Two arguments for running 3 longer legs are rest and fuel. Well, I hate to break it to you, but sleep is minimal during any relay and fueling is always an obstacle to overcome.  No matter how you decide to break up the legs you still {hopefully} stop and cheer on your runner during their leg and at the exchanges; therefore, unfortunately, there is no "off" van that is able to go park somewhere, allowing the runners to get rest.  The van is constantly stopping and going, runners are constantly climbing in and out, and everyone is constantly cheering and cowbelling.  Every relay has a few no support legs, some more than others, allowing the van to head straight to the next exchange, providing the runners an opportunity catch a few ZZZZZZs.  

Regarding fueling, with an ULTRA relay you are constantly on the go and don't have much spare time to stop, so you need to be prepared with everything you need in the van.  Of course, there is always time for a quick stop at a gas station for extra salty potato chips {its crazy the things you eat during a relay}.  While the window of opportunity is smaller when running an ULTRA relay, it is crucial to fuel in between runs, with lighter, high protein snacks being ideal.  When on a 12-man team, its fun to stop and eat during your off time, but not only do you not have the time, a large meal would NOT sit well in the stomach of an ULTRA runner {and usually doesn't for any relayer...can we say #codebrown}.

Regardless of how you breakdown the relay, I highly recommend only one van/vehicle! The team camaraderie is perhaps the best, most enjoyable part of any relay.  And with only 6 runners, the team bond that forms is truly like no other.  I also, highly, highly, HIGHLY recommend a driver. Running on an ULTRA team is exhausting, and its nice to have one less thing to worry about! In addition to making things go more smoothly and efficiently, the driver has just as much fun, if not more, and almost instantly becomes a valuable, irreplaceable part of the team.  

Find a driver, break the relay down into manageable segments, recruit 5 FUN running friends, and conquer a relay as part of a winning {I couldn't resist!} ULTRA team.  

Now for the reasons supporting 3 longer legs...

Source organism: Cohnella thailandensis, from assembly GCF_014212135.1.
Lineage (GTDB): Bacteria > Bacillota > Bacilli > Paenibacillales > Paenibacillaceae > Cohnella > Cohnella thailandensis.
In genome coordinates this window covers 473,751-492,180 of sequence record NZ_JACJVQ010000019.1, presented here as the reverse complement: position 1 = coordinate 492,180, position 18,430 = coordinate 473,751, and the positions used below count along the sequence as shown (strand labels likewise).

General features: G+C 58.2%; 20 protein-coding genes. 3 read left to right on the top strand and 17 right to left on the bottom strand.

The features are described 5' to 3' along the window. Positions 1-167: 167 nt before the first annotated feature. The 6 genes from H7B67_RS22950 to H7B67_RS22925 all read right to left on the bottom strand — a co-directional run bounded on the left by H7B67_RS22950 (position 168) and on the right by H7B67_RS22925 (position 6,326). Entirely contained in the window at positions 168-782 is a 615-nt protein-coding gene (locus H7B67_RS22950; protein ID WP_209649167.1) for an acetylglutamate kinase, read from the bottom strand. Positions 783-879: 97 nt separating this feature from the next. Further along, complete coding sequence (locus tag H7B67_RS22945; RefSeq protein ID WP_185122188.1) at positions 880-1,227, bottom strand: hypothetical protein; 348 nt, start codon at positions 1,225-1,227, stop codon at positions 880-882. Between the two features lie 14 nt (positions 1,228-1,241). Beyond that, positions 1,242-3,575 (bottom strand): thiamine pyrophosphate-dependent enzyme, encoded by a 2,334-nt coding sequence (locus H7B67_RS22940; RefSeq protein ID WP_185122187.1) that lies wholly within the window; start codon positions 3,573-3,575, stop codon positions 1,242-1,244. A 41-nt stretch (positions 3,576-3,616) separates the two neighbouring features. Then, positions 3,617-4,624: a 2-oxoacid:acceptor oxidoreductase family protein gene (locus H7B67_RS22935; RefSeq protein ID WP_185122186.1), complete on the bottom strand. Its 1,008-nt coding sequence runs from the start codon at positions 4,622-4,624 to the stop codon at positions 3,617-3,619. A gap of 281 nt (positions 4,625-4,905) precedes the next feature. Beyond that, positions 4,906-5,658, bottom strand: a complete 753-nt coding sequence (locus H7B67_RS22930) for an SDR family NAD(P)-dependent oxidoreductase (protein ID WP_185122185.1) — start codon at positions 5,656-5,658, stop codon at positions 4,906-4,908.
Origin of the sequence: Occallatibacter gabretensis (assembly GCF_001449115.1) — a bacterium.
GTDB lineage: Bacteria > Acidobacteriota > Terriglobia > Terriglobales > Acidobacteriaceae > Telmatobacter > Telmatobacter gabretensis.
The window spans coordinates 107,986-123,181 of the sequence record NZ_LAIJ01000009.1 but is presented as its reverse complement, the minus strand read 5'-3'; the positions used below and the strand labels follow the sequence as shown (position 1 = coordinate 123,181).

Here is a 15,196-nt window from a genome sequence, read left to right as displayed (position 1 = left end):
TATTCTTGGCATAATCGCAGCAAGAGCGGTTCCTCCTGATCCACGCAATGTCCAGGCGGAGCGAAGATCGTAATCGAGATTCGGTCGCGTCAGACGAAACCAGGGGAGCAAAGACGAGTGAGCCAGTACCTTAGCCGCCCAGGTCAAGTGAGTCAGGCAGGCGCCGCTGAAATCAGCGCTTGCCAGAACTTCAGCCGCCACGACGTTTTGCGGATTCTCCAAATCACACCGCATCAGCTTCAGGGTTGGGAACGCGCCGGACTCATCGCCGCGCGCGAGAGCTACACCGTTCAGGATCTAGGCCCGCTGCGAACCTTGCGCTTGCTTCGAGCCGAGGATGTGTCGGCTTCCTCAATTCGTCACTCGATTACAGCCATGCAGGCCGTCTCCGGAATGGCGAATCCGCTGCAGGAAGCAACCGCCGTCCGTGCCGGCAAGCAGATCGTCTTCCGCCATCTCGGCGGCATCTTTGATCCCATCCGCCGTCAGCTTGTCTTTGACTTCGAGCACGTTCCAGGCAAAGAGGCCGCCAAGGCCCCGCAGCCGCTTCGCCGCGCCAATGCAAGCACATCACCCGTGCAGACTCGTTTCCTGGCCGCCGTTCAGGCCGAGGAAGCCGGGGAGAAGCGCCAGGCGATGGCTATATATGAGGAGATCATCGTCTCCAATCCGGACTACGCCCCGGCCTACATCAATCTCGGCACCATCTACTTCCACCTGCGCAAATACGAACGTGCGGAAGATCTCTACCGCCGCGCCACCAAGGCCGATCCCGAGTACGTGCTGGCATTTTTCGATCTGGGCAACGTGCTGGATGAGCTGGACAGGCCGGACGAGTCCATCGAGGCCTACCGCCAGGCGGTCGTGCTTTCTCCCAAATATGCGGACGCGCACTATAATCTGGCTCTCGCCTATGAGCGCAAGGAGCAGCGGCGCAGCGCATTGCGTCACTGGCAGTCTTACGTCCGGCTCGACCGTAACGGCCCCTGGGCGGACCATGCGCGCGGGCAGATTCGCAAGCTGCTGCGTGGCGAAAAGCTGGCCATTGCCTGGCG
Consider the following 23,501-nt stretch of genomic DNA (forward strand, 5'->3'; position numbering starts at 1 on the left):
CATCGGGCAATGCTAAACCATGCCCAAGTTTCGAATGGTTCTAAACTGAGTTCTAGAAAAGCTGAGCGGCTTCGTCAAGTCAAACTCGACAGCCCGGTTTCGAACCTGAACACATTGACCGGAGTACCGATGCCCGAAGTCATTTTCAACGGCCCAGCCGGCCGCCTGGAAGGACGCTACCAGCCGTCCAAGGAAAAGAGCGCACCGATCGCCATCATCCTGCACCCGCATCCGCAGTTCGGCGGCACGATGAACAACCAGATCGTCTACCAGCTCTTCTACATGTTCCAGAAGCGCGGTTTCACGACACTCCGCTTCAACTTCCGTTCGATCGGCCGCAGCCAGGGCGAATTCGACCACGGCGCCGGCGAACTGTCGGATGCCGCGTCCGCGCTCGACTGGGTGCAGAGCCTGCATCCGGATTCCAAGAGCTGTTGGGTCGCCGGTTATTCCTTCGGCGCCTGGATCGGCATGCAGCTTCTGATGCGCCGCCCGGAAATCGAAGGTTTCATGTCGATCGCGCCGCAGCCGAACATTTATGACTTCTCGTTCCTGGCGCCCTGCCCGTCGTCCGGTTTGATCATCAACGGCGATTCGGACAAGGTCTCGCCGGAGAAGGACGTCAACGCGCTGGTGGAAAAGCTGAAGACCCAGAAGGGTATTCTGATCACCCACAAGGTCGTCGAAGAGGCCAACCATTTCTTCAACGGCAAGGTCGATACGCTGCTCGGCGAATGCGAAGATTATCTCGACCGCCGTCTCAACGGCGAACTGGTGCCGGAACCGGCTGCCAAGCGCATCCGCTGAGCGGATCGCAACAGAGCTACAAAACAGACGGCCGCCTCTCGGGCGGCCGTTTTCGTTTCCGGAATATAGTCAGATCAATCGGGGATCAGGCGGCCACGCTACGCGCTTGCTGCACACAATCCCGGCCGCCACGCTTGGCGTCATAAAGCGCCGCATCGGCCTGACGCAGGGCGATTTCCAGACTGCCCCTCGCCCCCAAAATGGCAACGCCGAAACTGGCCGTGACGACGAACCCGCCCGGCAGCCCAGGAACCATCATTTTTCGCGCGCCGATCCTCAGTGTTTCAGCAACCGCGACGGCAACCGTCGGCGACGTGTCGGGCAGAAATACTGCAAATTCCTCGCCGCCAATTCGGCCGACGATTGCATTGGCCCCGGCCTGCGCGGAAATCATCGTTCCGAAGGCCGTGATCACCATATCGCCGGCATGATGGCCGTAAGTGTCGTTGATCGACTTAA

Leslie, a 3-peat ULTRA relayer prefers 3 legs,  primarily due to the fact that she only has to pack 3 different outfits.  Simplicity at its finest.  The added rest in between legs and an opportunity to eat a real meal are an added bonus.  Read about her love for endurance running and relaying here! While you're visiting her blog, make sure to check out her Ironman Canada training...such an inspiration! 

Lauren had so much fun running on an ULTRA team that she's doing it again this year!  Touché, she throws out the #badass card when discussing why she prefers 3 longer legs; read more here

If you are even thinking about running a relay as an ULTRA it!!! It's an amazing experience.  And no matter how you decide to break up the miles, its the runners who truly make the entire relay experience one to remember! 

All this relay talk is giving me relay fever! Good thing I am running a relay in a few weeks....


  1. I still can't wrap my head around running 3 longer legs!! it's seems way more intense. maybe if it wasn't a relay with high elevation and lots of they have relays like climbing.......

  2. I almost want to try a 6 leg ultra and just see how it is!!! I think training would be different too!! :)

  3. From my VAST ultra relay experience, I really liked the 6 short legs. :) It felt more manageable, especially with the Colorado elevation and hills. Can you imagine adding more miles to Bry's long, nasty leg in that hot sun...? It didn't hurt that we won either...

  4. Love this, I really want to do an ultra relay someday! I keep trying to sort of plan one, but hard to find the team.